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Re: self-sovereign terminology (was Re: New revision of Verifiable Claims Architecture summary)

From: james anderson <james@dydra.com>
Date: Tue, 14 Jun 2016 17:52:16 +0000
Cc: public-credentials@w3.org
Message-ID: <01020155500ad9b8-54db90e1-c396-4d79-b22f-24af685fe59c-000000@eu-west-1.amazonses.com>
To: Manu Sporny <msporny@digitalbazaar.com>

> On 2016-06-14, at 16:03, Manu Sporny <msporny@digitalbazaar.com> wrote:
> On 06/14/2016 03:55 AM, james anderson wrote:
>> yes, why is “self-sovereign” a more appropriate term than
>> “sovereign”?
> Background reading on the "self-sovereign" term:
> http://www.lifewithalacrity.com/2016/04/the-path-to-self-soverereign-identity.html
> Over time, we've found that people associate the word "sovereign" with
> "nation state", which is not what we want.

that is why you would want to associate it with “claim”, not use it in isolation.

> We tested the word "self-sovereign" among ambassadors at the United
> Nations and one even used the term in a speech they gave. Keep in mind
> that until that happened, we didn't know if we'd have sovereign nation
> buy-in for the terminology.
> These aren't identifiers that nation states have control over, these are
> identifiers that individual entities have control over.

> We're also trying to find a word that isn't easily corrupted, like
> "user-centric" arguably was during the OpenID Connect days.

but, you are “corrupting" it in your use.
the earliest use, that i have found, intended to distinguish the status from that of a “sovereign”, as in your cited “nation state”, and to associate the status with an individual person.
which is not what you intend to do.

every usage in the current discourse has been to describe a claim, not a person.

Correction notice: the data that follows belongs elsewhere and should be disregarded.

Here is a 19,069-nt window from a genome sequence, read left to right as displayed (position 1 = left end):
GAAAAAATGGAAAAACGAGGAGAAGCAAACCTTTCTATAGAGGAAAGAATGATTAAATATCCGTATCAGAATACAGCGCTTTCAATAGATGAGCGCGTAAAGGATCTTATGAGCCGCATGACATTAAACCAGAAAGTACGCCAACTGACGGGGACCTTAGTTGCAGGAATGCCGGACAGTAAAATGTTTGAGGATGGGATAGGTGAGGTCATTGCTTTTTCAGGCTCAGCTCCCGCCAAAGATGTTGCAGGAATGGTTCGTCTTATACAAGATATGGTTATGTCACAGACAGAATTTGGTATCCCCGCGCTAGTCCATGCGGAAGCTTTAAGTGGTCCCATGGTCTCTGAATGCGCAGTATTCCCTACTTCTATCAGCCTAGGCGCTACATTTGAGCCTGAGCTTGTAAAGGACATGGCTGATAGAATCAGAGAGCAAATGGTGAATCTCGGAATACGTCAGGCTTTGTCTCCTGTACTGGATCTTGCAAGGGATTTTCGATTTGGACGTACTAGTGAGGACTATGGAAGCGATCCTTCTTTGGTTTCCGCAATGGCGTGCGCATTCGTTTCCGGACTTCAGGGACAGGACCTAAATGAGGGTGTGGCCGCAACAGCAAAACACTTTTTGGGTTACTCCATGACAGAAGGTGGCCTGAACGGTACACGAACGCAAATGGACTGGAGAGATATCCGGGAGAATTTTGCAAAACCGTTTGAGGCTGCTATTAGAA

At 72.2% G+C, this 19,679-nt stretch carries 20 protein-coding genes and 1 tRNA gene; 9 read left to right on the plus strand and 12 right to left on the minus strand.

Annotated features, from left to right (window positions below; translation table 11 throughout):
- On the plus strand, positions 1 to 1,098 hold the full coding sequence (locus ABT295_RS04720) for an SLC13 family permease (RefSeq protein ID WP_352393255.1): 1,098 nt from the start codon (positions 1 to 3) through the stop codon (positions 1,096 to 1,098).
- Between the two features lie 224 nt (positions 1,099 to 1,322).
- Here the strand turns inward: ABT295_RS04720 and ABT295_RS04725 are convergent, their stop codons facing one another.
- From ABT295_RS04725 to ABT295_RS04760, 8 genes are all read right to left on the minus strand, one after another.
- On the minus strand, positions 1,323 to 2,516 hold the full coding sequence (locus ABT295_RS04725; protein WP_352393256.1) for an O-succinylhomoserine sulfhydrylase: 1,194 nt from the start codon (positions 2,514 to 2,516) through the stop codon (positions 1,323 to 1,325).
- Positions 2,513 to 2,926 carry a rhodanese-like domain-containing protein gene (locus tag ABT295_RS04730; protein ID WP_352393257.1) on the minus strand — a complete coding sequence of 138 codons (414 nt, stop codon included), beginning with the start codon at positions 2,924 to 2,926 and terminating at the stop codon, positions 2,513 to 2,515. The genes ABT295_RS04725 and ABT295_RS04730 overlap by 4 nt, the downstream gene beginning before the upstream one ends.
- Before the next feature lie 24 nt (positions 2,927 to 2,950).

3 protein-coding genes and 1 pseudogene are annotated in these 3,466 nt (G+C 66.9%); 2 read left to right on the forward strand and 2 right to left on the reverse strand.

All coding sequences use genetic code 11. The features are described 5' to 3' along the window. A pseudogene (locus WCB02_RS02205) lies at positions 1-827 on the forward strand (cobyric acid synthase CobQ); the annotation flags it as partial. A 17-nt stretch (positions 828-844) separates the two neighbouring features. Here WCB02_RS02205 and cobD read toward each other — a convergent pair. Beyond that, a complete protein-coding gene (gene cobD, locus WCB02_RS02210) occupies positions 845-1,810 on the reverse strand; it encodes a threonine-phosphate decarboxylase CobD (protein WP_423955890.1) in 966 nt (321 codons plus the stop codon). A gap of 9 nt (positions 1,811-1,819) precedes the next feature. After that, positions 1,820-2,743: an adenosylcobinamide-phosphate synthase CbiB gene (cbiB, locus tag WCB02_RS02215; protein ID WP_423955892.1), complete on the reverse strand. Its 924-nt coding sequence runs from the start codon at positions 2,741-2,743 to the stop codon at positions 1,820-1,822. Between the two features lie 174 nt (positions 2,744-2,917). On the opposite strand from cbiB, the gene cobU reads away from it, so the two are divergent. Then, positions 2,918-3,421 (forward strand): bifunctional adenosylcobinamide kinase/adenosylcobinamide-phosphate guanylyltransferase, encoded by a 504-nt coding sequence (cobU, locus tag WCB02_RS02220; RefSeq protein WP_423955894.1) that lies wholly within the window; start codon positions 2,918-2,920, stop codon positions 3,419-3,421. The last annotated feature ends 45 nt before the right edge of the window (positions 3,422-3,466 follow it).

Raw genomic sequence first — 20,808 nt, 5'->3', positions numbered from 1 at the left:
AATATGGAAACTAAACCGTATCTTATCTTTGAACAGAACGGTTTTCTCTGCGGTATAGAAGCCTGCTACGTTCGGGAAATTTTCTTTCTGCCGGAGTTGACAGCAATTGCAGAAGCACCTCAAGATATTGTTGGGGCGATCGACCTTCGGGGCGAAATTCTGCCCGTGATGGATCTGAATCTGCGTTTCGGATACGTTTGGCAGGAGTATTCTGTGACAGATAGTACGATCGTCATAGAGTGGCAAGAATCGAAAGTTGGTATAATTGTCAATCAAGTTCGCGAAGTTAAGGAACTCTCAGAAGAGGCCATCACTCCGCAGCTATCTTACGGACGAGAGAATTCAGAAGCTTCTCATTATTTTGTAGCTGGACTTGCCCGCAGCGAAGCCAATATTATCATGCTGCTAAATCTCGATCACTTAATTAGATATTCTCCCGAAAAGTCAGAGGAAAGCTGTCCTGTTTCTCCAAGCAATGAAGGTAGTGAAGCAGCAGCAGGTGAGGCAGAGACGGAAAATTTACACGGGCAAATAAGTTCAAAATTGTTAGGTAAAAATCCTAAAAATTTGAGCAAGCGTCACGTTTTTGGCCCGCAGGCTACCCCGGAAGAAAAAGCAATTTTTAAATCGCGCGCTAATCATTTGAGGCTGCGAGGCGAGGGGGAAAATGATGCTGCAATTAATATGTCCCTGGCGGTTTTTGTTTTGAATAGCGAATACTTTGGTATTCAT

perhaps you hope, that the formulation will lead one to appreciate that the intent is to permit an individual to take advantage of that sovereignty, but, as hopeful as that approach may be, it is not very carefully reasoned.

if there is any commentary which has gone through the etymology, i would appreciate the pointer.

> While some
> claim that OpenID Connect is truly user-centric, many of its criticizers
> note that Microsoft and Facebook co-opted the term and changed its
> meaning over time (for reasons left to the imagination). Users have no
> ultimate power over their identifiers in OpenID-based systems. That's
> not a slam against OpenID or SAML, it's just a reality of the design
> choices that were made. Those systems are still broadly deployed and
> used, even with their arguable shortcomings.
> Hope that helps explain the careful deliberation around the
> self-sovereign term.

it indicates that you may have intended to, but it does not convince.

best regards, from berlin,

james anderson | james@dydra.com | http://dydra.com
Received on Tuesday, 14 June 2016 17:52:47 UTC

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